Over the past few years it seems the risks of Salmonella, in particular from eating chicken, have been discussed so much on TV most people would have thought that incidences of infection to have reduced to almost zero. Unhappily this is not the case. For people who eat chicken, the dangers of getting ill or heaven forbid, dying are far higher than they should be, and hospitals still treat thousands of victims every year.
Better understanding of Salmonella will help chefs eliminate the dangers and avoid illness or worse.
What Exactly is Salmonella?
Salmonella is a type of food poisoning which is caused by a nasty bacterium that exists in human beings, birds and other animals.
If you are infected with salmonella, the symptoms include feverishness, diarrhea, being physically sick (ie vomiting) and strong stomach cramp. This may start within a few hours after eating the problem food and may last up to 3 days. Normally, people recover after a few days rest, but in some, it can become worse, resulting in hospital care and in a few sad cases, even death.
Help! How Can I Avoid This?
The advice given to those who are cooking with chicken is :
* Wash your hands AND the chicken before before you start.
Salmonella can exist on your hands and also on the hands of anybody else how has touched the chicken. Washing thoroughly reduces the risks.
* Keep uncooked chicken away from anything on the kitchen counter.
When preparing a chicken meal, cross contamination is a major danger. To reduce the danger, do not use the same cutting utensils for uncooked chicken as is used for cutting vegetables. Also, use one cutting board for the chicken and another fo the vegetables.
If you follow these precautions, cooking with chicken is perfectly safe and has benefits fro your general health,
Assuming you are now feeling a little more upbeat about buying and cooking chicken, here are a few other things to consider to make your chicken meals more healthy and tasty.
Nowadays there are many benefits to buying 'free-range' chickens or even totally organic chickens. Even the high street grocery stores are starting to sell 'organic' or 'free-range' chicken, so gettiing hold of it is easier than ever. This is a good thing because many of us are now aware that the larger chicken farms are just trying to make more money and not looking out for the health and wellbeing of their chickens, or the end consumers. The name, 'free-range' is usually more familiar to people seeking to have a healthier eating lifestyle - it requires the chickens to have access to the open air and be allowed to wander around and eat naturally instead of being confined in a small pen, or crammed into a barn with thousands of others. Free range chickens live a more pleasant and stress free life, and this results in a taster meat, and a cleaner conscience for the consumer.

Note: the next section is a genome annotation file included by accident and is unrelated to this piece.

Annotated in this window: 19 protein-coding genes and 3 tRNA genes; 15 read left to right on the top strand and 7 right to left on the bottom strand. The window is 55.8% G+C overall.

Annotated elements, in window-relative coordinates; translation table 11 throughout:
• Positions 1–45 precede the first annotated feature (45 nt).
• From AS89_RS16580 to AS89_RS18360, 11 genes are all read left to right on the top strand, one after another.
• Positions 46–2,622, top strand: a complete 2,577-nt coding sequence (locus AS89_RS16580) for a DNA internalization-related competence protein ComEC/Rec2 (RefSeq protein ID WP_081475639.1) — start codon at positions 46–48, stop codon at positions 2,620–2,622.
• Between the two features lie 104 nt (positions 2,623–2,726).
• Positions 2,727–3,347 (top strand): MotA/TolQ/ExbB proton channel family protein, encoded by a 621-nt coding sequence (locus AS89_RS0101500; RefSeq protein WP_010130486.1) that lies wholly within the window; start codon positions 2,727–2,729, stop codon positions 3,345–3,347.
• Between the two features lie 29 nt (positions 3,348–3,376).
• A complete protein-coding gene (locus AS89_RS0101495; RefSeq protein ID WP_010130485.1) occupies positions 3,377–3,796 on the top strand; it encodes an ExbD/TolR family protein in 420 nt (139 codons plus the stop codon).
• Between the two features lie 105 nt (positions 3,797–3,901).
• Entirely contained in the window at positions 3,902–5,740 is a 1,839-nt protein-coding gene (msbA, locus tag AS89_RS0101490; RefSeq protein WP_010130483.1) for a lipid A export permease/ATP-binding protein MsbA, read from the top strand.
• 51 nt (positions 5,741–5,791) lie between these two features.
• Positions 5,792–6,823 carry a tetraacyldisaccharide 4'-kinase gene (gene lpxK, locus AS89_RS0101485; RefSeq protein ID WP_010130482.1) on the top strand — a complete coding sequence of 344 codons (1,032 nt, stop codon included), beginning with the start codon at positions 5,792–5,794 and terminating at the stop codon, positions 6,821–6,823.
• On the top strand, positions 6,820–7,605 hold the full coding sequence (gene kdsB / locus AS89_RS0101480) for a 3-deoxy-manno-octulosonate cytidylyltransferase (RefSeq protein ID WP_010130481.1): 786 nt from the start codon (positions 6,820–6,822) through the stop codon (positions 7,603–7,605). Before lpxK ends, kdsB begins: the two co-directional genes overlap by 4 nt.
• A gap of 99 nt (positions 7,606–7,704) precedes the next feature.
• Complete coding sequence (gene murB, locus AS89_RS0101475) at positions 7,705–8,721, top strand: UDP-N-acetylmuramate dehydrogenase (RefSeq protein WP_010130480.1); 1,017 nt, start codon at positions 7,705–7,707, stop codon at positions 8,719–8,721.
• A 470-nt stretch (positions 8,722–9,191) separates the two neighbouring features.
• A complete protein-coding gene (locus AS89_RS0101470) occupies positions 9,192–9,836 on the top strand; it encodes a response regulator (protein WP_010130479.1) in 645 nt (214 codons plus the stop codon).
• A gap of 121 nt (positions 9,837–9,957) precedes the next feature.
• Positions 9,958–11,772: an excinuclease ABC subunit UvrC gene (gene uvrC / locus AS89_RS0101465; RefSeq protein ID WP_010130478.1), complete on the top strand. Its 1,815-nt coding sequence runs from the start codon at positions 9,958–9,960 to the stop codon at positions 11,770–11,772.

Organic chickens, which can also be 'free range', have the extra restriction that they are not subjected to antibiotics, hormones, herbicides or pesticides. Many people think that both Free-range and organice chickens taste better and are juicier.
Did you know that organic chicken breasts have only 10 fat calories, 110 thigh calories and a whole chicken only has 130 calories?
If you are trying to lose weight, that has to be worth knowing, right?
If you are an athlete or body builder and are concerned about protein, free-range chicken breasts have 22 grams, thighs have 19 grams and the whole chicken has 21 grams - all of that from a meat that tastes good as well!
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Mr Wakefield works as a a writer who offers nutritionary support and food articles for Recipes 4U (www.recipes-4u.co.uk), one of the greatest free recipe collections on the web. Recipes 4U has over 40,000 recipes with specific recipe categories for Salmon Recipes and Diabetic Recipes. If you are looking for yummy recipes to cook guests and loved ones, you will surely find exactly the right recipe for you at Recipes 4U.
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